Production Blog

A behind the scenes peek at rehearsals, artistic choices, artist interviews, and the daily business of running a theatre.

Patron Spotlight

Stage West’s Development Director, Tonya Wilson-Brown, recently got the chance to catch up with a loyal Stage West Premium Season Ticket holder, Melissa Deur. Melissa and her husband, Charles, have been coming to Stage West for 15 years and are strong supporters of theatre that challenges audiences.

How long have you been coming to Stage West?

You know, I just went back through my old calendars. My husband introduced me to Stage West and we went on a date there in 2008. The first play we saw was The Clean House - that’s when we became season ticket holders. The other play that stood out back then was The Norman Conquests and then Copenhagen. I could go on and on to include Bad Jews, Ann (the Ann Richards Play), and even this past season’s Into the Breeches!.

We like Stage West plays because they are very layered.

How did you become interested in theatre in general?

What tipped it off for me was when my parents took me to the theatre in Connecticut as a child. For my tenth birthday, they took me to the Shubert Theatre in New Haven to see My Fair Lady. I was enthralled. In the seat I was sitting in, I could see the inner workings of how the set moved from one scene to the next on the stage. Also, the costumes were just beautiful.

Why do you support SWT?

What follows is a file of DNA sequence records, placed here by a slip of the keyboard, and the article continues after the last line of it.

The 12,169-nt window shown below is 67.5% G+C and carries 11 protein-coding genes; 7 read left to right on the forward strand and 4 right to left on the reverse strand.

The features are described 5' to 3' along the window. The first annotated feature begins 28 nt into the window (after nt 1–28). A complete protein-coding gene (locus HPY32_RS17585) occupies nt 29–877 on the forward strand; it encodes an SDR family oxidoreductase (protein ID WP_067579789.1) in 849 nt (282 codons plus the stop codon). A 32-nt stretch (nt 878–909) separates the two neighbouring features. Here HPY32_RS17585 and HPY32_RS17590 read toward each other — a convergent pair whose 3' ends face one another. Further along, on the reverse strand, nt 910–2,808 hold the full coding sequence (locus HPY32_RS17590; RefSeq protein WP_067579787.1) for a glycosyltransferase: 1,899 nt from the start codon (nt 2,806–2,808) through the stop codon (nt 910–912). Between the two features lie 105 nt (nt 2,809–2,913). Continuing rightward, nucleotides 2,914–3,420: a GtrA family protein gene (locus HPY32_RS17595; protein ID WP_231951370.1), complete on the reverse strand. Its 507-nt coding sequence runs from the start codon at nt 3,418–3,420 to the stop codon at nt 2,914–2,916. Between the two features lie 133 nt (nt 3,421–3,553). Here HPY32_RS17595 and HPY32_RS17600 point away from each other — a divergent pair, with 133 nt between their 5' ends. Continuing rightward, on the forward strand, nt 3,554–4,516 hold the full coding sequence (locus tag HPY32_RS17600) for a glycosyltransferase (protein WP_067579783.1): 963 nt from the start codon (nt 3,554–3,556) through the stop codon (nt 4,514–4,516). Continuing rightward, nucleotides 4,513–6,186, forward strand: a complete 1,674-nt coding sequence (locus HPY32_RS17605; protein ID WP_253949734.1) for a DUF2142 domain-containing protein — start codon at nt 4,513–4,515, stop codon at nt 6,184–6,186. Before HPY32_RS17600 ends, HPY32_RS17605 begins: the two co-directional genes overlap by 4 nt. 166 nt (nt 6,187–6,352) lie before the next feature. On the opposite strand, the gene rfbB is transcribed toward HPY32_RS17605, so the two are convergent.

What we love about Stage West is its intimacy of it. It feels accessible. It also feels special to know the staff and have a friendly relationship with the theatre.

I like theatre that challenges you to think. For instance, On the Exhale. I sometimes feel disappointed when audience members just want to see a story tied up with a cute bow.

My initial First Tuesday experience was listening to Sharon Herrera from LGBTQ Saves. I came to that evening out of curiosity. She shared her life journey and it was incredibly moving. When I come to Stage West, I try to come with an open mind. I leave changed.

What is your favorite show of recent memory at Stage West?

Guards at the Taj. My husband’s roommate from college came with us to see the show. We had dinner in the cafe beforehand. He was simply amazed. I just kept thinking how great it was that a History professor was impressed by the show and the historical accuracy of it. For me, that play was impressive on many levels.

Up until this year, we have been able to travel and go to Broadway often. Some people think they have to go to New York to see great plays. I am proud to take people to Stage West and say “look at this - you don’t have to leave town to see this.”

What three words would you use to sell SWT to a friend?

Professional but intimate.

We are so grateful to Melissa and Charles for their long time and loyal support of Stage West and our local arts scene